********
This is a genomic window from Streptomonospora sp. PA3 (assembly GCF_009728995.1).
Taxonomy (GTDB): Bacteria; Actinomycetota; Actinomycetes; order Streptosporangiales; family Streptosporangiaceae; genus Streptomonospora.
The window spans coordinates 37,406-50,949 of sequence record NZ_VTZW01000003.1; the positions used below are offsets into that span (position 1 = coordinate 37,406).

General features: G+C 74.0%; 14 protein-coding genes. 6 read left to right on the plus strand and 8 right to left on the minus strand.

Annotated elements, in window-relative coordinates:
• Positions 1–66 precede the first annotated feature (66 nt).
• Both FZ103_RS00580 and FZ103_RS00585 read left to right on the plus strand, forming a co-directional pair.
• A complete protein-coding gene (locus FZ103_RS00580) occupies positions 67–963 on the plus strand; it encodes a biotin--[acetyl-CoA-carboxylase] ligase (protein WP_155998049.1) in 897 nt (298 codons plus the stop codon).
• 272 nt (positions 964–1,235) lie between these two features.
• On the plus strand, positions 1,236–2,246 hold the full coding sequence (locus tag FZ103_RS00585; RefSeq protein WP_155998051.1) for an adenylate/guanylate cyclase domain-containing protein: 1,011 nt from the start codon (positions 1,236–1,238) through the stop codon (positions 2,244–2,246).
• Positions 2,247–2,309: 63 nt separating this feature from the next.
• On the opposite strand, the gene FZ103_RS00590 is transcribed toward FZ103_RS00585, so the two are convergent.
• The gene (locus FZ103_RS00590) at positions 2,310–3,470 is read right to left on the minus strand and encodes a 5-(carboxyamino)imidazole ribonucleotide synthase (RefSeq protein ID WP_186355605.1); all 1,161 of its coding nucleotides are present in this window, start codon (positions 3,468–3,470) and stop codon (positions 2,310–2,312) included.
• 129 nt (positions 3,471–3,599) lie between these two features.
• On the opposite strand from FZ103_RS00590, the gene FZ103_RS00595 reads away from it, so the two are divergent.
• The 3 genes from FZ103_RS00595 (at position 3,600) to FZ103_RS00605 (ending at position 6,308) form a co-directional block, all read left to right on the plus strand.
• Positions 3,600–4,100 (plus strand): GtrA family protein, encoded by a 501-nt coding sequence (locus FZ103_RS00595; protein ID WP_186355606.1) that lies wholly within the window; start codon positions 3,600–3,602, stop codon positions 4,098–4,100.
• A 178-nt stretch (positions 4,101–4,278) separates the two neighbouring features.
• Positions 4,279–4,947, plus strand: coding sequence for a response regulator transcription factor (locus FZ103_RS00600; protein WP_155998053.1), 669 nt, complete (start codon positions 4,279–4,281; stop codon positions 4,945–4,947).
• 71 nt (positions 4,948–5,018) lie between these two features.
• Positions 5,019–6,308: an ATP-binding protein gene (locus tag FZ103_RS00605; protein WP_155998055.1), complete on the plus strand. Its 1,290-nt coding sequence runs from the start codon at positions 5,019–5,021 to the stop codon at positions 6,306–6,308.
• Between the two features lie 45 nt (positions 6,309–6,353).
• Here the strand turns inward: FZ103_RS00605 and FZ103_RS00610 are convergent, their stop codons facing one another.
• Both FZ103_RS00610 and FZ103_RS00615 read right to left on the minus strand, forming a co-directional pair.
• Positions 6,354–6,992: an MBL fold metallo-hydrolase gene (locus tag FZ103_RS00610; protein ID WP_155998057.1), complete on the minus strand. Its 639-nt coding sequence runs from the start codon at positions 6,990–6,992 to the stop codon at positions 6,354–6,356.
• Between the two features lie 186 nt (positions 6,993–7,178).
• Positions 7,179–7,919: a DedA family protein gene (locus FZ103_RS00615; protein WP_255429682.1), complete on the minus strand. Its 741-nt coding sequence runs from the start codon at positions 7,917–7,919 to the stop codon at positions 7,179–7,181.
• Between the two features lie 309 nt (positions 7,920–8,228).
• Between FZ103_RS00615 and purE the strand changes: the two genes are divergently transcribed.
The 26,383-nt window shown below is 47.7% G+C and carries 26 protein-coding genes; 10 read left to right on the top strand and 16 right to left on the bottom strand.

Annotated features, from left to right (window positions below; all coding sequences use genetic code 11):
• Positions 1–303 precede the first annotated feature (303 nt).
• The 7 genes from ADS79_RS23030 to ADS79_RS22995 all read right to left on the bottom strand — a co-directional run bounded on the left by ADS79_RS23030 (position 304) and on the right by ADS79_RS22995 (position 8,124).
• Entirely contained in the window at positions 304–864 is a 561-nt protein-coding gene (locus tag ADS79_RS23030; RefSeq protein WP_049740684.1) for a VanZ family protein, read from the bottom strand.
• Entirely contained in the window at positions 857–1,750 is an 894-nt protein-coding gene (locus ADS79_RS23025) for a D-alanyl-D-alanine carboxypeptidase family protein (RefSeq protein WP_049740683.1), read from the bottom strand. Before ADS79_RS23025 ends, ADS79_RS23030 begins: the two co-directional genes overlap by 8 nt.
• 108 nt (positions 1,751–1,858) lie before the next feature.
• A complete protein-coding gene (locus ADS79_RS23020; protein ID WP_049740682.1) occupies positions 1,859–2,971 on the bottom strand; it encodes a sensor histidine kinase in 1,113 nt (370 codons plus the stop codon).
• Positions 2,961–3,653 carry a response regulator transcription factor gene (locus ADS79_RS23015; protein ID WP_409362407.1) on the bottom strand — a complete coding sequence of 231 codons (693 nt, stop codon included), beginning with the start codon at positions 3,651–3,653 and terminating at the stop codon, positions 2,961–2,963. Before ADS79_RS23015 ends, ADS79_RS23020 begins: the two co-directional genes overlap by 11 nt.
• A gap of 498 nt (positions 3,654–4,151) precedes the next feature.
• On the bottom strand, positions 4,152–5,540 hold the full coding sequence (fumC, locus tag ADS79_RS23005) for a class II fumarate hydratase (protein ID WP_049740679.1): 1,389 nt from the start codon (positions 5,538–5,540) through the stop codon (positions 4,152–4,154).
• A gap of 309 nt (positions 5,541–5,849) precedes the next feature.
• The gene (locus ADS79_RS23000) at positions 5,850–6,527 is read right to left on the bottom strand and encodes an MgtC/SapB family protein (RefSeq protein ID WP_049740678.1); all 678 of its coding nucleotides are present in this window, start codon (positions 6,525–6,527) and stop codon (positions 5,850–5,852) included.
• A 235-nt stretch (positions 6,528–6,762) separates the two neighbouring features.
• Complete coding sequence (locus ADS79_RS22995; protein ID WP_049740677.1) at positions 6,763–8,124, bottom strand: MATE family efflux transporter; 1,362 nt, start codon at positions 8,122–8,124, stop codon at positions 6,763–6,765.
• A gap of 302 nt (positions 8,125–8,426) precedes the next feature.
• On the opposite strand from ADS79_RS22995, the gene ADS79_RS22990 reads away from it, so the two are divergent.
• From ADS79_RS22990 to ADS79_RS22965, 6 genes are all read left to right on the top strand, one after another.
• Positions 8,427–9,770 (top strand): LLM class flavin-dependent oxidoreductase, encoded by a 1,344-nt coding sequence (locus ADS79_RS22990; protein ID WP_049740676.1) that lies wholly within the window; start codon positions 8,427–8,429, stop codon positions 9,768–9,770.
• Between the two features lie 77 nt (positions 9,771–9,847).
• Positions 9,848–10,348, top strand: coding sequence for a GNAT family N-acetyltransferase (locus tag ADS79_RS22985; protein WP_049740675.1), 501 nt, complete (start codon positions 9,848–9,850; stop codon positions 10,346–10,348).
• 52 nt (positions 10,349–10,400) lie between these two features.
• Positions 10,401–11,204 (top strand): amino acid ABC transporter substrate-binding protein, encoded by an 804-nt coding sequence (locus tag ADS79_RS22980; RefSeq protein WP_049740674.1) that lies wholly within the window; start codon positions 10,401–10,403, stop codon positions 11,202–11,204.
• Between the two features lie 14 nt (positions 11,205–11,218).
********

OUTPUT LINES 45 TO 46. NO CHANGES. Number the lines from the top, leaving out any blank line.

• A gap of 302 nt (positions 8,125–8,426) precedes the next feature.
• On the opposite strand from ADS79_RS22995, the gene ADS79_RS22990 reads away from it, so the two are divergent.